It’s called Kingspray Graffiti Simulator, and Metcalfe writes that it’s coming to the Steam digital distribution platform on June 13. Kingspray gives street artists a variety of urban locations to use as canvases and offers a virtual experience complete with dripping spray paint in a multitude of colors. 

As Tech Times’ Anu Passary notes, the game lets players choose everything from the time of day to weather conditions. Designed for the Vive virtual reality headset, the game adds another layer of realism to faux graffiti writers as they make their marks on an imaginary city.

They can even play streaming radio while painting to keep up their artistic spirits. After all, in this virtual reality world there’s no chance of being jailed for making art like the pair of international fugitive taggers who recently made waves when they hit Australia with plans to make the streets their canvas. 

Despite ongoing attempts by cities to curb graffiti—like the Los Angeles City Council’s recent plan to offer a $2,000 reward to anyone with tips on taggers—street art is slowly breaking free of its illegal cachet. There’s Banksy, of course, whose murals have become an art world phenomenon. And new documentaries expose the history of everything from “wall writers” in Philly to women who know their way around a can of spray paint. It remains to be seen, however, whether graffiti simulators like Kingspray will lessen physical street art or just help would-be muralists plan their next bombing raid.

Jack Beal Self-Portrait

National Portrait Gallery
When Jack Beal won a commission to paint murals for the U.S. Department of Labor in 1974, he built a new studio whose skylights appear in the background of this lithograph. Beal, one of the few realist artists of his era to paint from life rather than from photographs, thoughtfully reinterpreted what he saw in the mirror. Here, he shaped the fall of the light so that his visor’s shadow would cut his face diagonally in half and leave his eyes intriguingly obscured. Beal chose to show himself in a long-sleeved plaid shirt whose grid of lines let him model the fabric’s surface while compositionally balancing the diagonals of the skylights. As in all his realist art, he marshaled every element in the image to communicate his own ideas. Beal asks us to imagine that the realm inside the image is, as he once put it, “a world that is as real as this world.”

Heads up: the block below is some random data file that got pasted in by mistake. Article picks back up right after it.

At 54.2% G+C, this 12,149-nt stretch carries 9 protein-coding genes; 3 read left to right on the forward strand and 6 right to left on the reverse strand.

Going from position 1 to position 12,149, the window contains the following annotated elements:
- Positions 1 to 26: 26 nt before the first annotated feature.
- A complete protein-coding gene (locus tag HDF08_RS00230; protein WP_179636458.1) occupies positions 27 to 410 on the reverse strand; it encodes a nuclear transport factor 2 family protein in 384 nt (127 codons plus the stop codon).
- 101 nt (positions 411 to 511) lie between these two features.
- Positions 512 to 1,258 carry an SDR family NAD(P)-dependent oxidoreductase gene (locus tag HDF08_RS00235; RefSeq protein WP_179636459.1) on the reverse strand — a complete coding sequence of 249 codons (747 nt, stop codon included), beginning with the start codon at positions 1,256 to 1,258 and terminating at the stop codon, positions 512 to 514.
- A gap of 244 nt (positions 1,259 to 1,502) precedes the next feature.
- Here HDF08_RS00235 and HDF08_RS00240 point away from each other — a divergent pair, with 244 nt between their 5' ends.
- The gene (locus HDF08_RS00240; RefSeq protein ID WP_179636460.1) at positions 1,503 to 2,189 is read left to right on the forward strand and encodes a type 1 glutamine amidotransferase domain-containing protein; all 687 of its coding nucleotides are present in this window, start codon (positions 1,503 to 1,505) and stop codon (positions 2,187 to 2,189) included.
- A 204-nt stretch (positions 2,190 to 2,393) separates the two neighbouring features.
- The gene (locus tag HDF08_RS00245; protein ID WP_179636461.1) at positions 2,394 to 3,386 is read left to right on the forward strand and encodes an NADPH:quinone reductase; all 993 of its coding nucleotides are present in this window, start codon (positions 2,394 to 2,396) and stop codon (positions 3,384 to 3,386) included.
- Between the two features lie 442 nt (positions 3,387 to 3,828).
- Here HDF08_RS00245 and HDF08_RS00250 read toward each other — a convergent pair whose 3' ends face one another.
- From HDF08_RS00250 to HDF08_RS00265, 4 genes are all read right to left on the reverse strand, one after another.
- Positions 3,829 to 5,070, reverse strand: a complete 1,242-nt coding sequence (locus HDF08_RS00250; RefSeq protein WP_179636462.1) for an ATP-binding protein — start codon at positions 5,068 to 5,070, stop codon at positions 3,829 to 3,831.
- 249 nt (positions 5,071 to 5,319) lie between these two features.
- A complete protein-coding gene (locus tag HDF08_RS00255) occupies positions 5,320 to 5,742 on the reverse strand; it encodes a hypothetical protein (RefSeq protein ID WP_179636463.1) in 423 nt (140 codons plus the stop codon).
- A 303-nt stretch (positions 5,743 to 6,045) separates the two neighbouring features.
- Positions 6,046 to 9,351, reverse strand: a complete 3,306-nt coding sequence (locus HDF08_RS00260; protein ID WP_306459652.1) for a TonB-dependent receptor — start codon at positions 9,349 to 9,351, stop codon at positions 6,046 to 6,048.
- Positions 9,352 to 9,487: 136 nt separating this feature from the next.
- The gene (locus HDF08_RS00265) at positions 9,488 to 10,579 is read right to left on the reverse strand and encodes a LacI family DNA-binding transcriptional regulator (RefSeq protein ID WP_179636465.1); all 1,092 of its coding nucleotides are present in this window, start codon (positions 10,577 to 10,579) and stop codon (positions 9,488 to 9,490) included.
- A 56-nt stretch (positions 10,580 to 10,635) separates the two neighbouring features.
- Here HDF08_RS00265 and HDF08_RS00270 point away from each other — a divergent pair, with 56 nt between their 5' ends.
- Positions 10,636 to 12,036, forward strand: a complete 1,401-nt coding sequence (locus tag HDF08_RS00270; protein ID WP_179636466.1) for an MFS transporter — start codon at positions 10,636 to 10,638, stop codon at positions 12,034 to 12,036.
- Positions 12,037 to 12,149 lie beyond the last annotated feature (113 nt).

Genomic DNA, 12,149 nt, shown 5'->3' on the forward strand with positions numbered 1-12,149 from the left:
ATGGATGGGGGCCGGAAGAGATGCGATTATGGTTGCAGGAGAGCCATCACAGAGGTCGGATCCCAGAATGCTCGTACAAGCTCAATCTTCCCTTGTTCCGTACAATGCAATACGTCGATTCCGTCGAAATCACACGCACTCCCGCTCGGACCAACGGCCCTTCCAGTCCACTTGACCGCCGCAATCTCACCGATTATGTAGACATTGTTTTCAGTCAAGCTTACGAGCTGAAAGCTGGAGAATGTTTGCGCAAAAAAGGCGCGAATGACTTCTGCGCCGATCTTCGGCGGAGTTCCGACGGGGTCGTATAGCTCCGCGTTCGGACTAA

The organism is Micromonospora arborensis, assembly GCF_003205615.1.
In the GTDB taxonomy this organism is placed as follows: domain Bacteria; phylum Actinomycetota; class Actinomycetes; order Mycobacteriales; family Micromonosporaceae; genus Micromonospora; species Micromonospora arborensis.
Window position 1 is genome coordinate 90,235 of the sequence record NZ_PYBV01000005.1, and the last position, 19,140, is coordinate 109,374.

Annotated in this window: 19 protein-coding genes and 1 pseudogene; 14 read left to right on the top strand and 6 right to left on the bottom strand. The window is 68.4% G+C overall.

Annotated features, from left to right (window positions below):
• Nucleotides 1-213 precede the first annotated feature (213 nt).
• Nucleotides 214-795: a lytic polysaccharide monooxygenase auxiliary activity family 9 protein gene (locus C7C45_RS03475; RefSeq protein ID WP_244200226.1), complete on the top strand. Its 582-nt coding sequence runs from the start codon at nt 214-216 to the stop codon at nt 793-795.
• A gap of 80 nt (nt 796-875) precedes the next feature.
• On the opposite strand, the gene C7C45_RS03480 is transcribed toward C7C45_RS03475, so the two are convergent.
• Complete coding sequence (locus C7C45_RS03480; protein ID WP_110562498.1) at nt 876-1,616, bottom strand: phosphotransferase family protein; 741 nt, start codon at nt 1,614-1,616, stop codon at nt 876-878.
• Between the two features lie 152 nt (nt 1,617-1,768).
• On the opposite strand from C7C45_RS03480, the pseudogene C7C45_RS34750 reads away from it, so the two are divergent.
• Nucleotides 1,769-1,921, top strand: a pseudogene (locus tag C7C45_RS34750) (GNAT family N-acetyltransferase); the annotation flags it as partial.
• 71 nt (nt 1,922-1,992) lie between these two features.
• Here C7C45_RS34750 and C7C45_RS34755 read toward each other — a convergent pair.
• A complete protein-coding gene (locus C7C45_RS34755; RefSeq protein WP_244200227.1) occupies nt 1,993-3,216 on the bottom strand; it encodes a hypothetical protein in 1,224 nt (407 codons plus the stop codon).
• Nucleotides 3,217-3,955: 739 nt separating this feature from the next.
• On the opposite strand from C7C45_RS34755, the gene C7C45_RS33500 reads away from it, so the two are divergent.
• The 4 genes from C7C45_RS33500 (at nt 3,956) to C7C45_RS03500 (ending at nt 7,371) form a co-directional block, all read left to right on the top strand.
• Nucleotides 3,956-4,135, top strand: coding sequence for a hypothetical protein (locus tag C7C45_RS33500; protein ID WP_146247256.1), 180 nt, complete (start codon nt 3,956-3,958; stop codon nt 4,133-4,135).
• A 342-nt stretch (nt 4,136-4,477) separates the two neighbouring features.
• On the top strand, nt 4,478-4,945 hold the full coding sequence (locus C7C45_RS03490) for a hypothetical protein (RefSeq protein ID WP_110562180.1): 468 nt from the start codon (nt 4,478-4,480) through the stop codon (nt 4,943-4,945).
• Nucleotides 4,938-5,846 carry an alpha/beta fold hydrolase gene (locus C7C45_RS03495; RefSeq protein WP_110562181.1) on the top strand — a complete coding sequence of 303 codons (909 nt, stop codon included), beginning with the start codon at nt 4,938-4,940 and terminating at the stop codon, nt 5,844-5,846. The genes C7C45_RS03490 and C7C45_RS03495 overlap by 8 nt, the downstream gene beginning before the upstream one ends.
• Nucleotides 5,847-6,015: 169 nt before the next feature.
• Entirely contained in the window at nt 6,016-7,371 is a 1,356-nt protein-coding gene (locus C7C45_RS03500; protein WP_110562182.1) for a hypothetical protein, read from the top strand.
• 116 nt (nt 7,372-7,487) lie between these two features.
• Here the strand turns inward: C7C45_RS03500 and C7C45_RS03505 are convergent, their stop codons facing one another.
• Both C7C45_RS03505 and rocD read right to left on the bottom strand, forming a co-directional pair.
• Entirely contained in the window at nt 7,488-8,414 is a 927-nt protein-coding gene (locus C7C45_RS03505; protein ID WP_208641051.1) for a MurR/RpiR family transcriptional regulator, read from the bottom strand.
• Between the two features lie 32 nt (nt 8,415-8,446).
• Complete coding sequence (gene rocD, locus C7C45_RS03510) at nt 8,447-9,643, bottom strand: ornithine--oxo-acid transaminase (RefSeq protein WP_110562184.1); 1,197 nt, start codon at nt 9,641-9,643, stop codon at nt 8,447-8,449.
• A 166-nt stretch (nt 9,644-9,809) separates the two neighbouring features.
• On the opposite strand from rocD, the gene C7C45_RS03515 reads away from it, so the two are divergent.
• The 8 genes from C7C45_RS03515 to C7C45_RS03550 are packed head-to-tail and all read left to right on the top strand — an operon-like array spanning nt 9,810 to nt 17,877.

Cuando Jack Beal obtuvo el encargo de pintar murales para el Departamento del Trabajo de Estados Unidos en 1974, se construyó un taller nuevo cuyos tragaluces son el fondo de esta lito- grafía. Siendo uno de los pocos artistas realistas de su época que pintaban del natural y no a partir de fotos, Beal se miraba al espejo para retratarse y reinterpretaba meditadamente lo que veía. Aquí colocó la caída de la luz de modo que la sombra de su visera corta su cara en diagonal y le oscurece los ojos de manera enigmática. Beal se representa con una camisa escocesa de mangas largas, cuyo estampado en cuadrícula le permite modelar la superficie de la tela a la vez que contrapesa en la composición las líneas diagonales de los tragaluces. Como en todas su obras, ha manejado cada elemento de la imagen para comunicar sus ideas particulares y nos pide imaginar que el ámbito de la imagen es, como decía, “un mundo tan real como este mundo”.

Jackson Pollock: Modernism's Shooting Star

Smithsonian Magazine

"When Jackson Pollock died in a car crash in August 1956," writes author Phyllis Tuchman, "the 44-year-old artist hadn't made a painting in over a year. During the previous two and a half years, Pollock had executed only four significant pictures, but he seemed ready to get back to work.... In a few months, he was to become the first artist of his generation the then-emergent Abstract Expressionists to be honored with a mid-career survey of his work at the Museum of Modern Art in New York." The show, which opened in December 1956, became a memorial to the most important abstractionist in American art history.

Some 40 years later, Pollock is the subject of another major exhibition at MOMA. The retrospective, which will be on view from November 1 through February 2, 1999, features more than 150 paintings and works on paper executed during a career of approximately 25 years.

Born in Cody, Wyoming, in 1912, Pollock was raised mainly in California and from there made his way to New York City, where he studied with artist Thomas Hart Benton. The paintings he produced during the early years variously reflect the influence of Benton, Albert Pinkham Ryder and the Mexican muralists. They also reveal hints of American Indian symbology, Jungian archetypes and the work of Picasso and other European modernists.